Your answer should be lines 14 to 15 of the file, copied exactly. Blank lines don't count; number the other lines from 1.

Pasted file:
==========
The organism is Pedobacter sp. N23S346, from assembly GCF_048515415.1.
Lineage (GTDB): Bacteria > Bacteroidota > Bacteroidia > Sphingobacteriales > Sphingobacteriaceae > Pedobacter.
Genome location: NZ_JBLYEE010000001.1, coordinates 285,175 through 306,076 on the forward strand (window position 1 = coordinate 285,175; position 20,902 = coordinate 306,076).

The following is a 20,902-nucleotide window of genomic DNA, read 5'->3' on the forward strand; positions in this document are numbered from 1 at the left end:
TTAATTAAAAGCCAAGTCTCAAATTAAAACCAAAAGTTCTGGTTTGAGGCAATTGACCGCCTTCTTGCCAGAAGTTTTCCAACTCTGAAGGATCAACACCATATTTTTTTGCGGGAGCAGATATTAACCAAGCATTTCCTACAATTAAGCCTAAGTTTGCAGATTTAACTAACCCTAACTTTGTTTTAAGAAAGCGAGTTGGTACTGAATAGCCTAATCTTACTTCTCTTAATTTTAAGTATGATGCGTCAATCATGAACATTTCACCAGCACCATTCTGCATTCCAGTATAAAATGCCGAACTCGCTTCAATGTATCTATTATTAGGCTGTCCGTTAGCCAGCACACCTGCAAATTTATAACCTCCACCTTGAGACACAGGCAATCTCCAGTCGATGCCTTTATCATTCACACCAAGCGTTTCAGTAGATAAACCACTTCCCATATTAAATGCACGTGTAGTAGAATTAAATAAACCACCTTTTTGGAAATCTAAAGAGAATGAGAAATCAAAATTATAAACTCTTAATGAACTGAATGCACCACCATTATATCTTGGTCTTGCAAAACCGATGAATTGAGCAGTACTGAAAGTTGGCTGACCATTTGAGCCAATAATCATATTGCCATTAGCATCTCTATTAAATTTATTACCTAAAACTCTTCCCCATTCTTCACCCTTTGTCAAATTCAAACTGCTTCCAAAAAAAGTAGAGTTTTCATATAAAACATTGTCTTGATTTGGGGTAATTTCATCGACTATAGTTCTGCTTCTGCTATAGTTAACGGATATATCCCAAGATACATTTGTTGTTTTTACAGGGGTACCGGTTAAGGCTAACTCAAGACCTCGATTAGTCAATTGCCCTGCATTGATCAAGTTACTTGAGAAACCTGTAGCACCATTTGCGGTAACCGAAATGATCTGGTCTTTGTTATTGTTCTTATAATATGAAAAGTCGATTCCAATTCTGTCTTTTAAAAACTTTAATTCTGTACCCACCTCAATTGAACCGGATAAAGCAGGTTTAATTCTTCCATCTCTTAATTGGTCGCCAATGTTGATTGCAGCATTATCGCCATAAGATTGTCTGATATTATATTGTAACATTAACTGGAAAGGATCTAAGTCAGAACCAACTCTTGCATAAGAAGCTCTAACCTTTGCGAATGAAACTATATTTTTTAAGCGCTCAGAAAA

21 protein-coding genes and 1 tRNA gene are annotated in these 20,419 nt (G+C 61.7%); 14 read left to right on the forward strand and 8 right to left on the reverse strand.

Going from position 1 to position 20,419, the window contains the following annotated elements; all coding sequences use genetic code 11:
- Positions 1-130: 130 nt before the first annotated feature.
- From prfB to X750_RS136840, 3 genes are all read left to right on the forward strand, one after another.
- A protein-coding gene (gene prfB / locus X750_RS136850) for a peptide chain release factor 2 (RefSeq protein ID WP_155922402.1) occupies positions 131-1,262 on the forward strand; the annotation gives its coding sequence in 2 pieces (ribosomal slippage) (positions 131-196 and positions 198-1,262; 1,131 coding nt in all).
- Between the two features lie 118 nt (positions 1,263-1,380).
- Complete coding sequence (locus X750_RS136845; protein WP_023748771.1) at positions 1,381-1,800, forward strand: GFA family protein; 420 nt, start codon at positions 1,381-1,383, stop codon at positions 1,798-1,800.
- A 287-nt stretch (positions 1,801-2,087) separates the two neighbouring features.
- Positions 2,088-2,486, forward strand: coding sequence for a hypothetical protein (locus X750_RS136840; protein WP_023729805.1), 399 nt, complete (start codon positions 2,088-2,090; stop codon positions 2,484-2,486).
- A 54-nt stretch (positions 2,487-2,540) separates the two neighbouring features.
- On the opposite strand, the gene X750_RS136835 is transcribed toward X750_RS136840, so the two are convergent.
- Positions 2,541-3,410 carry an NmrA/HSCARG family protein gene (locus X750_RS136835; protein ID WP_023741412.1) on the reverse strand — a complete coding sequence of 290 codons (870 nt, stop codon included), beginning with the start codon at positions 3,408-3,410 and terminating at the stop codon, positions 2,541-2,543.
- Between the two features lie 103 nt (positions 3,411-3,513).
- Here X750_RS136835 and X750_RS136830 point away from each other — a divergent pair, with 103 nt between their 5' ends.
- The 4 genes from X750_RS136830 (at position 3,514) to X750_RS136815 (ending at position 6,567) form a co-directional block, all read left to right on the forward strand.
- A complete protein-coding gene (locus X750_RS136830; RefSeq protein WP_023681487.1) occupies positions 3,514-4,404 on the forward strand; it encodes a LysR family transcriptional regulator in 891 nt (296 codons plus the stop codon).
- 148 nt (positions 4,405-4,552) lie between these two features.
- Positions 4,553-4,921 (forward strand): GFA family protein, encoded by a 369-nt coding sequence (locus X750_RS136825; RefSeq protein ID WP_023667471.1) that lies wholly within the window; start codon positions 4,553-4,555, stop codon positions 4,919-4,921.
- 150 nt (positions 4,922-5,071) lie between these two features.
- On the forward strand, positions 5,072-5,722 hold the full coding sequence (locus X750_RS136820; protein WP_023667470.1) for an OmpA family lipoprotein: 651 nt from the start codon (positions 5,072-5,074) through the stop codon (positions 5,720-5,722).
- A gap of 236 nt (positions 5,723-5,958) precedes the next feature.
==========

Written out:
- Positions 2,088-2,486, forward strand: coding sequence for a hypothetical protein (locus X750_RS136840; protein WP_023729805.1), 399 nt, complete (start codon positions 2,088-2,090; stop codon positions 2,484-2,486).
- A 54-nt stretch (positions 2,487-2,540) separates the two neighbouring features.